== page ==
Winter tends to be a good time of year to take personal stock of the shape our lives are in. It’s good to do a mental evaluation of ourselves, our relationships and how we’re living. We always set expectations to do, to achieve or to be at certain points in our year. As a new year approaches we often want to set new boundaries and make promises or changes in hopes of the next year of our lives being the best yet.
Ecclesiastes 3:1 (KJV) – To every thing there is a season, and a time to every purpose under the heaven.
A few months ago I was encouraged by a friend to try a 10-day fast following “The Master Cleanse” protocol.
I’d thought of fasting over the years but that was all; I never went deeper than that. I often marveled at those who were able to fast for even a day, let alone 10. At this point in my life, I was inspired to do it. I have always had an on-again, off-again relationship with food and wanted to change my paradigm. I can’t thank my friend enough for the seed she planted to do this. Midway in, I was so excited to not have to think about food and all the choices of what to eat, how much and when. I drank my special water throughout the day, had my favorite green tea and more water. Day by day the mental layers of my perception of food were peeling away. Food was losing control and power. I gained clarity about what I really needed to sustain me.
I felt so good after 10 days that I opted to keep going for another 10 days. All in all, I fasted for 23 days—by far one of the most powerful experiences of my life. I still went to restaurants with my family and friends. I drank my juice and enjoyed the conversation. I wasn’t temped, even a little, to have food. I was so enthralled with my commitment to viewing food and eating (or not) in a whole new way that there was no getting off course. I saw how much excess was always around. I drove by grocery stores and restaurants thinking how much food was available—and how little we really needed to survive.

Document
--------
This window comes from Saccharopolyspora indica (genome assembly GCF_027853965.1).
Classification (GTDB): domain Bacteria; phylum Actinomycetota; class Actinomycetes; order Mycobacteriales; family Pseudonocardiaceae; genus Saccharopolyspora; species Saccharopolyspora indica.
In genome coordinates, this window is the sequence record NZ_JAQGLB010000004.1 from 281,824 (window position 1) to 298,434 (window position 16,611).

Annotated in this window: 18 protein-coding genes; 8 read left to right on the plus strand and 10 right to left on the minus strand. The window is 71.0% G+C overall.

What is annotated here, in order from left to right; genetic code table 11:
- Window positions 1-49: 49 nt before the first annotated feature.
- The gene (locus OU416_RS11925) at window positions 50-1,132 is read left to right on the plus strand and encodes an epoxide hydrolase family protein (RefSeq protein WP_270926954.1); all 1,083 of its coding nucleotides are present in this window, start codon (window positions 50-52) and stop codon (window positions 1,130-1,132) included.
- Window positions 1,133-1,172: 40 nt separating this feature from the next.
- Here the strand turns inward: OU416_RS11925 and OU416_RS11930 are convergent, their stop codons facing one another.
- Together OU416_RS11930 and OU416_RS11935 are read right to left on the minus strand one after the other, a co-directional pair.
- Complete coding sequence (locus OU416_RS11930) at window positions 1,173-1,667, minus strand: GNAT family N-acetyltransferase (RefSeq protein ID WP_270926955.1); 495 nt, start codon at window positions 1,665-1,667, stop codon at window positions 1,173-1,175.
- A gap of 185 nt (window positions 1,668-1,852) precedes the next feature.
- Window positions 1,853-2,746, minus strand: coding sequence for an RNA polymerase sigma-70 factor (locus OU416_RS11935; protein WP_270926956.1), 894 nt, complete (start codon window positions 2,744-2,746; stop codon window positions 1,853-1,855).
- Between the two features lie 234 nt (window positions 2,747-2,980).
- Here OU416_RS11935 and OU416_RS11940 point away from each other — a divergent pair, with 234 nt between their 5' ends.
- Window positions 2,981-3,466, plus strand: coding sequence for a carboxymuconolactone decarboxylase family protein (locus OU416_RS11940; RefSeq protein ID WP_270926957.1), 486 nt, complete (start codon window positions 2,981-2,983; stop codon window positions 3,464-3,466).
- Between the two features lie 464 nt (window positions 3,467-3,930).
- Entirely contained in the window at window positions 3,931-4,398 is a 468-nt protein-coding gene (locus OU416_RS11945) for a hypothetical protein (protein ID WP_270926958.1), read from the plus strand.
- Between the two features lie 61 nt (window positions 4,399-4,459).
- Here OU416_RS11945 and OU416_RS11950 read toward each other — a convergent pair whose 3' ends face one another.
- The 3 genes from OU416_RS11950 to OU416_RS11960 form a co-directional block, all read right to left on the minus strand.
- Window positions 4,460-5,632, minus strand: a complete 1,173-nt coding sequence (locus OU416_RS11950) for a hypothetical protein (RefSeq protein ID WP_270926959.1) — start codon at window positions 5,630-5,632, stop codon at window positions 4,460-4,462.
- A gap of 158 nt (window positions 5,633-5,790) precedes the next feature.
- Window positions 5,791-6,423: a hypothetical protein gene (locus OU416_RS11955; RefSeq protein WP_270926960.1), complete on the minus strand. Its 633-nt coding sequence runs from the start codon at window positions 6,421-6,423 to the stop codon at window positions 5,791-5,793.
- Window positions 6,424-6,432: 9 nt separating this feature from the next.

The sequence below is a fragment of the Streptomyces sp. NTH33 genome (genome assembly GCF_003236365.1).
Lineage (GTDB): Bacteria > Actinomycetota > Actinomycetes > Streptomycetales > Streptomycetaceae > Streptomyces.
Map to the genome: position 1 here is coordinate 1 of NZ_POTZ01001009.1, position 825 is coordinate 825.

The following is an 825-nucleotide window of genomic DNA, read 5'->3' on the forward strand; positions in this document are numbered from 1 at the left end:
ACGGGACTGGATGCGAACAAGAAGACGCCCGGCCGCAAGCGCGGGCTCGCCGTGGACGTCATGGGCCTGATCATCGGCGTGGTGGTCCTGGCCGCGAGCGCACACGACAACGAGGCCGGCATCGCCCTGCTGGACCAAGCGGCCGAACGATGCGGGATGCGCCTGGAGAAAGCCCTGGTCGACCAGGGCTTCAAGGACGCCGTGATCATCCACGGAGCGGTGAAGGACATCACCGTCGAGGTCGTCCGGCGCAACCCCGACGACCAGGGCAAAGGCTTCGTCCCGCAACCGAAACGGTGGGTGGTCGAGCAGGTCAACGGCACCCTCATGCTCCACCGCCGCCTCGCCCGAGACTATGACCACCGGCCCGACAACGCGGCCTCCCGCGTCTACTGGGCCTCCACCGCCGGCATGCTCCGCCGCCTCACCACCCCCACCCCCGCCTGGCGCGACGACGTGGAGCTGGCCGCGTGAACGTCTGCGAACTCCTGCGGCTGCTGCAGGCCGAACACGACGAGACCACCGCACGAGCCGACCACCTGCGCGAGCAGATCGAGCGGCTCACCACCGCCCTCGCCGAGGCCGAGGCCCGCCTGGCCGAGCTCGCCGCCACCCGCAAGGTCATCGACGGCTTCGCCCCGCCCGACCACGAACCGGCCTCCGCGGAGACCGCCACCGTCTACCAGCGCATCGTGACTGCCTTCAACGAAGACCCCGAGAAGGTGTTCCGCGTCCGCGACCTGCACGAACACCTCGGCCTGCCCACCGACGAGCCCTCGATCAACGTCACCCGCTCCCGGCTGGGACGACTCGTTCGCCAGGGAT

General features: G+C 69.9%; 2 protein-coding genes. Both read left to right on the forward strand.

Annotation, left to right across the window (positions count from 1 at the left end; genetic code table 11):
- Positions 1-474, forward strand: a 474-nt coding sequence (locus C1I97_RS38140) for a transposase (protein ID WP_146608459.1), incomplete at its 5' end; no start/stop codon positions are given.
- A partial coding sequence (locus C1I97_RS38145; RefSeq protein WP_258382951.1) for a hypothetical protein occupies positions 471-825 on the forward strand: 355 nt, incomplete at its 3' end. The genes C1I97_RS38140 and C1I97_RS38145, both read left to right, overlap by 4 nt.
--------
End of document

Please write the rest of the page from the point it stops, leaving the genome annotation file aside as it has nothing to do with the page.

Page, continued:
The best things I gained from this experience included not just the weight I lost (which felt great, of course), but insights and profound images of the person I wanted to be. One of the biggest is the ability to “let go.” What is it we really need? And how much? Freeing our minds and bodies of limitations or excesses is a liberating start.
The company we keep, especially around eating food, becomes more vivid. What is revealed in our relationships when food is not the focal point? More time is available when we are not consumed with having to think about the grocery list, what we’re going to eat, when and how much. This free time can be filled with more engagement in our activities.
Physical shifts are not the only ways to fast. Mental fasting can be equally freeing. What excesses are you hanging on to? What can you let go of at least through the holidays? How you see others? Situations? Yourself? A temporary commitment to take a break from “life as usual” can bring about unexpected views.
Mental freedom from the anxiousness that would prohibit you from being fully engaged in the moment of relating to others. When this happens you see a different view of yourself, too. So think about taking a mental fast for 10 days. Before you begin, write down what you want to experience differently this winter season. This will be your backup and point of reference when you are “tempted” to steer off course. The goal is to be a better version of yourself—the best version! You will feel lighter and more vibrant, have more mental clarity and, if nothing else, you will have the discipline of challenging yourself to see life and others differently. Happy, healthy fasting!
Matthew 6:17–18 (NIV) – But when you fast, put oil on your head and wash your face, so that it will not be obvious to others that you are fasting, but only to your Father, who is unseen; and your Father, who sees what is done in secret, will reward you.